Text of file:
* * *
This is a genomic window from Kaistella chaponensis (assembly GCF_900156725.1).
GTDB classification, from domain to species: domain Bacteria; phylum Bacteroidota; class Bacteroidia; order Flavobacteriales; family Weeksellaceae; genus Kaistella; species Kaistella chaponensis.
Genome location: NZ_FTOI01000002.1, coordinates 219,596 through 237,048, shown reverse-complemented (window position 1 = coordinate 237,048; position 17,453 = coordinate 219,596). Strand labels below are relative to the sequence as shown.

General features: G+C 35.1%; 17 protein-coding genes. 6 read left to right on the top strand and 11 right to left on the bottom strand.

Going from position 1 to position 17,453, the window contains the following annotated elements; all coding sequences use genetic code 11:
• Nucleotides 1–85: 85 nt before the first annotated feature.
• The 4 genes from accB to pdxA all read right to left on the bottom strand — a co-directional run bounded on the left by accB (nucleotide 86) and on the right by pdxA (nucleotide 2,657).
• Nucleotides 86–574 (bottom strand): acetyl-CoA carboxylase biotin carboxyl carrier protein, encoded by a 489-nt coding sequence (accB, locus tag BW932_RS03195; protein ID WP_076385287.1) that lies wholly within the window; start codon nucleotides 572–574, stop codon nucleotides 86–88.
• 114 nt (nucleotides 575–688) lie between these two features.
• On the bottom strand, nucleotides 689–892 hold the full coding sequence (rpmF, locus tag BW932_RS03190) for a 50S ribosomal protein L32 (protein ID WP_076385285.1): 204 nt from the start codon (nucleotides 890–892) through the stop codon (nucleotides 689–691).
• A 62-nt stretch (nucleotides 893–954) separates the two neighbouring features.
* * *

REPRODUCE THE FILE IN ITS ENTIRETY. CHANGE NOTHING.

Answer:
This is a genomic window from Kaistella chaponensis (assembly GCF_900156725.1).
GTDB classification, from domain to species: domain Bacteria; phylum Bacteroidota; class Bacteroidia; order Flavobacteriales; family Weeksellaceae; genus Kaistella; species Kaistella chaponensis.
Genome location: NZ_FTOI01000002.1, coordinates 219,596 through 237,048, shown reverse-complemented (window position 1 = coordinate 237,048; position 17,453 = coordinate 219,596). Strand labels below are relative to the sequence as shown.

General features: G+C 35.1%; 17 protein-coding genes. 6 read left to right on the top strand and 11 right to left on the bottom strand.

Going from position 1 to position 17,453, the window contains the following annotated elements; all coding sequences use genetic code 11:
• Nucleotides 1–85: 85 nt before the first annotated feature.
• The 4 genes from accB to pdxA all read right to left on the bottom strand — a co-directional run bounded on the left by accB (nucleotide 86) and on the right by pdxA (nucleotide 2,657).
• Nucleotides 86–574 (bottom strand): acetyl-CoA carboxylase biotin carboxyl carrier protein, encoded by a 489-nt coding sequence (accB, locus tag BW932_RS03195; protein ID WP_076385287.1) that lies wholly within the window; start codon nucleotides 572–574, stop codon nucleotides 86–88.
• 114 nt (nucleotides 575–688) lie between these two features.
• On the bottom strand, nucleotides 689–892 hold the full coding sequence (rpmF, locus tag BW932_RS03190) for a 50S ribosomal protein L32 (protein ID WP_076385285.1): 204 nt from the start codon (nucleotides 890–892) through the stop codon (nucleotides 689–691).
• A 62-nt stretch (nucleotides 893–954) separates the two neighbouring features.